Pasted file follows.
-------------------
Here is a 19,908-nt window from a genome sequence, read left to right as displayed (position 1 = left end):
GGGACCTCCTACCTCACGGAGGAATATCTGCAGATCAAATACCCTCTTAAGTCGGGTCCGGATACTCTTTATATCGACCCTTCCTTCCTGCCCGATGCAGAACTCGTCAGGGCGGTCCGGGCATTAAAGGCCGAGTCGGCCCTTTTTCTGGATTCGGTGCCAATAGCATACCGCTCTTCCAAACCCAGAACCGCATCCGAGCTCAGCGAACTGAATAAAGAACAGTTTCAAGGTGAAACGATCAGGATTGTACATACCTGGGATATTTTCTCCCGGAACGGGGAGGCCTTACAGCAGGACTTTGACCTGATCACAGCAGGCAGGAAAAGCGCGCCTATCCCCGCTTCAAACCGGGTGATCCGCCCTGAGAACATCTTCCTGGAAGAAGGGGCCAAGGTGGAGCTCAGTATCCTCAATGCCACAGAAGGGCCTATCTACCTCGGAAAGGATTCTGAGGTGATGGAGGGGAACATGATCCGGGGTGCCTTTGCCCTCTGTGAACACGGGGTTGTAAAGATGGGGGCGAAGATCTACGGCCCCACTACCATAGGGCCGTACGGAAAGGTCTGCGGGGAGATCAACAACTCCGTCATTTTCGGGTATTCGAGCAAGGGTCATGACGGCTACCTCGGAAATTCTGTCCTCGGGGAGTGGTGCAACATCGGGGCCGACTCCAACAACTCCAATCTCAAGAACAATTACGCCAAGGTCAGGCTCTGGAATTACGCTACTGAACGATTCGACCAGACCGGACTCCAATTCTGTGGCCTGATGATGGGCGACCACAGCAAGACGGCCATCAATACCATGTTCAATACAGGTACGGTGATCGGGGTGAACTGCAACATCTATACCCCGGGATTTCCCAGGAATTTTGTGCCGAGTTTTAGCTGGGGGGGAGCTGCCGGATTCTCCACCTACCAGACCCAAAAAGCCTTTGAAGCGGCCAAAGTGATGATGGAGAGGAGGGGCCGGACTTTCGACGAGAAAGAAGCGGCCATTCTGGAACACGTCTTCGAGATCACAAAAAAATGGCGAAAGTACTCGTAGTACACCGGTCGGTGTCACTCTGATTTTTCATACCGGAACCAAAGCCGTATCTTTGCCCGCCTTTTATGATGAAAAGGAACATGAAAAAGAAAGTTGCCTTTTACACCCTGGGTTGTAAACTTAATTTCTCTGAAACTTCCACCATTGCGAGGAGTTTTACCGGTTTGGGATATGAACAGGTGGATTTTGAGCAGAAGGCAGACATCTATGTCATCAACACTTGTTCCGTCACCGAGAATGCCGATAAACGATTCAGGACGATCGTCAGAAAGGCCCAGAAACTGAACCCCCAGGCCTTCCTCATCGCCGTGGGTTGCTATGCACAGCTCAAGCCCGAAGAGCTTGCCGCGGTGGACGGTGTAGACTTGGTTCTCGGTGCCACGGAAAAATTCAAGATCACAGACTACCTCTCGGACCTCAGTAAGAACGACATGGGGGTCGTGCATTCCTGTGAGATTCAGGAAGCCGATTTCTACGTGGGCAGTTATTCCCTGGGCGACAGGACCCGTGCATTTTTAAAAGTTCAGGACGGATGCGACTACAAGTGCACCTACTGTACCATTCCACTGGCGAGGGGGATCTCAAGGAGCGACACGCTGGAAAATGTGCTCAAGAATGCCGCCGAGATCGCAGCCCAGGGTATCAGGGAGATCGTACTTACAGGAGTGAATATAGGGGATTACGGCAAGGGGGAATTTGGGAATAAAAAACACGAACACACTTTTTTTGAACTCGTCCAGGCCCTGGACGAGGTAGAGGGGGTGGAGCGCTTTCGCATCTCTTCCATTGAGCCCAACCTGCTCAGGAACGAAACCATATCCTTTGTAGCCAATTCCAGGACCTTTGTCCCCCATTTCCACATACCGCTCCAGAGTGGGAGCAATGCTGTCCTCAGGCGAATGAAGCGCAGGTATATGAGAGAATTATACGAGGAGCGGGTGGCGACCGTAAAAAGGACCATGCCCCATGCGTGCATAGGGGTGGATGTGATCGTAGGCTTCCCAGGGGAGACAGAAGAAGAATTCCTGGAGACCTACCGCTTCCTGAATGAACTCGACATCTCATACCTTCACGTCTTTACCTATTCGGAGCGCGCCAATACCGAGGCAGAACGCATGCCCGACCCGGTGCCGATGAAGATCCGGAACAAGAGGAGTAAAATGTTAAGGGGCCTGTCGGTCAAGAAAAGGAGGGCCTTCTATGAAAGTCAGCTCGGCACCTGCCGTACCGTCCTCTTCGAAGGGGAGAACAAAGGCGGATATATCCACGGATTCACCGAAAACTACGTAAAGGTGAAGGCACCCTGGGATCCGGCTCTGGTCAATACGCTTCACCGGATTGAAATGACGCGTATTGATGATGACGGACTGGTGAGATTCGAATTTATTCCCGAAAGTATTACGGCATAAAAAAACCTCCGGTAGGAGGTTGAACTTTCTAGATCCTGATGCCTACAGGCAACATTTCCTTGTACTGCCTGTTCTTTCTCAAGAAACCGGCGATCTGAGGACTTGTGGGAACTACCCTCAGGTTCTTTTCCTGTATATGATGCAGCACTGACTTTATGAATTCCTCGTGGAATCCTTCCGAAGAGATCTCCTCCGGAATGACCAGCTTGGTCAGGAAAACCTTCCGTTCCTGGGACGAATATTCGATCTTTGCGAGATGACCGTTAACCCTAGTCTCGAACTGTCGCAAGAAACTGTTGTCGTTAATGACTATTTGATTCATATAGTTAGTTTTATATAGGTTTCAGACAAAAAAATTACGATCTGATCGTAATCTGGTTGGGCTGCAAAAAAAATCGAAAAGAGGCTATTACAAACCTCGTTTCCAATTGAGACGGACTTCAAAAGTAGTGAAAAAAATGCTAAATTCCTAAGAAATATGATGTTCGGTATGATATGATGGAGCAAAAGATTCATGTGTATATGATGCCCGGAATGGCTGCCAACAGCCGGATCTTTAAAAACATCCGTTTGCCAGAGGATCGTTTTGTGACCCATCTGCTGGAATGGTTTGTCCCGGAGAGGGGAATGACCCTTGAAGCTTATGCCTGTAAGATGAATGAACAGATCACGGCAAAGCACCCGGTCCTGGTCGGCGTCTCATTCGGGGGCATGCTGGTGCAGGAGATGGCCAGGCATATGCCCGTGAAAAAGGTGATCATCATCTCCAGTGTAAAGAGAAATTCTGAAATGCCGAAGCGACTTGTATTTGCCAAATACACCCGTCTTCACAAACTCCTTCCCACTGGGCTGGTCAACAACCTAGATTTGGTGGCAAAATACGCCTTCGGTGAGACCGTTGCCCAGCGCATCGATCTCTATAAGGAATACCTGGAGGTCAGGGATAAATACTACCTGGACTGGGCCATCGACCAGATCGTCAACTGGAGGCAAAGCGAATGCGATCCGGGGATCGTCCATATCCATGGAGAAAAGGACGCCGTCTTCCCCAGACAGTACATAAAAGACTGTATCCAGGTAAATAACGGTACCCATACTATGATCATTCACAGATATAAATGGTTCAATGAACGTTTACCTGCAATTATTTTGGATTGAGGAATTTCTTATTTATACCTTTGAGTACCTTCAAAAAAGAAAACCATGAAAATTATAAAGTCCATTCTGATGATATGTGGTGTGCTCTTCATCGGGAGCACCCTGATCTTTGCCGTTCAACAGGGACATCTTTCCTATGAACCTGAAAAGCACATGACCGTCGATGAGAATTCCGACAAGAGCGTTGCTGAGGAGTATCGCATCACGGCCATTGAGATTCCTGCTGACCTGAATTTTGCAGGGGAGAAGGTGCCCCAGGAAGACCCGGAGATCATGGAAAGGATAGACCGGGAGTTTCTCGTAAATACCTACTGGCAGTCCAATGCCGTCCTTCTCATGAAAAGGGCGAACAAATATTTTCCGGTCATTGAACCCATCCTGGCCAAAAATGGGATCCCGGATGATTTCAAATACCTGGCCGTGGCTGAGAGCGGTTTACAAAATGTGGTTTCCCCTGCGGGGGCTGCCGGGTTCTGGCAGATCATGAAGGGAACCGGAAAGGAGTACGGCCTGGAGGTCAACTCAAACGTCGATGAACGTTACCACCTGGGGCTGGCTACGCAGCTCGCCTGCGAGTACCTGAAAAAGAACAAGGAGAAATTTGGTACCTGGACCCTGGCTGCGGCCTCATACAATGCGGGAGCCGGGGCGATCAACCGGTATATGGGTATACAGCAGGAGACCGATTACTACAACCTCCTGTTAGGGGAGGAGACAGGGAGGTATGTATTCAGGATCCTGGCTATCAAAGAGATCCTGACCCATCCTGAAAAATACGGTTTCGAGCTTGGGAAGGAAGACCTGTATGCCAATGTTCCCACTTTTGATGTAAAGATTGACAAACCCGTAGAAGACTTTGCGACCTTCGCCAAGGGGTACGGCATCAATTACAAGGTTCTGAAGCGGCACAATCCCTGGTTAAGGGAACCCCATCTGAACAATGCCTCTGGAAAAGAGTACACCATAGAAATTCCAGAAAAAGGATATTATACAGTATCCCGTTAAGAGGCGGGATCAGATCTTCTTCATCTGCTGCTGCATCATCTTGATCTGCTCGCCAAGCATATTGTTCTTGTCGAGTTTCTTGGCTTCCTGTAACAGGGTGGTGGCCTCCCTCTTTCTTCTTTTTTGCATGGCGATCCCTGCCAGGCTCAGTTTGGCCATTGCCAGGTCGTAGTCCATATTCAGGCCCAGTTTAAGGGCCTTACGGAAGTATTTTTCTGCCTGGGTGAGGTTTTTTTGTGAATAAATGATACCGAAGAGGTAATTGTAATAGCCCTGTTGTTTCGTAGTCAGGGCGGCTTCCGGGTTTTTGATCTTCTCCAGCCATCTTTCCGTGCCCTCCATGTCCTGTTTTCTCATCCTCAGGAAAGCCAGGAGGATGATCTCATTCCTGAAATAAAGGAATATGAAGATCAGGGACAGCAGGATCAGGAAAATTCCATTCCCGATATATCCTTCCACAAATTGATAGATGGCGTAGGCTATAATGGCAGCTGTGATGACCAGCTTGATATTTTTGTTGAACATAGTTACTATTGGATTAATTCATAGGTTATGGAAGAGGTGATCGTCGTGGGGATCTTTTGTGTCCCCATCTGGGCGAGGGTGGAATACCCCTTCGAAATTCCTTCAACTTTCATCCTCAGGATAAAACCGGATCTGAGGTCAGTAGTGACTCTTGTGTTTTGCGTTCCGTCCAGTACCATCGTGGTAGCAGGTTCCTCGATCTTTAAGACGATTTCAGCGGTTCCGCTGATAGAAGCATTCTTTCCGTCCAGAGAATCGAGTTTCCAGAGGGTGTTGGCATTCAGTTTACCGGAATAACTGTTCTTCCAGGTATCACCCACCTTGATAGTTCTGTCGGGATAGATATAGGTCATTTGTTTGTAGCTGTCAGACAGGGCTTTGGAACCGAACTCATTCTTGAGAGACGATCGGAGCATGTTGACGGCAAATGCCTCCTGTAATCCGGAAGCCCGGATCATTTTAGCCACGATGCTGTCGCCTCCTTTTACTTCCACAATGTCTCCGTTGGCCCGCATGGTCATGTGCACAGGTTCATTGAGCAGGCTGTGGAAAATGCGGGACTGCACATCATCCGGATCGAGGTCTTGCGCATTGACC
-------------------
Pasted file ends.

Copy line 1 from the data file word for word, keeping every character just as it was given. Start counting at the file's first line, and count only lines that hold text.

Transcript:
Here is a 19,908-nt window from a genome sequence, read left to right as displayed (position 1 = left end):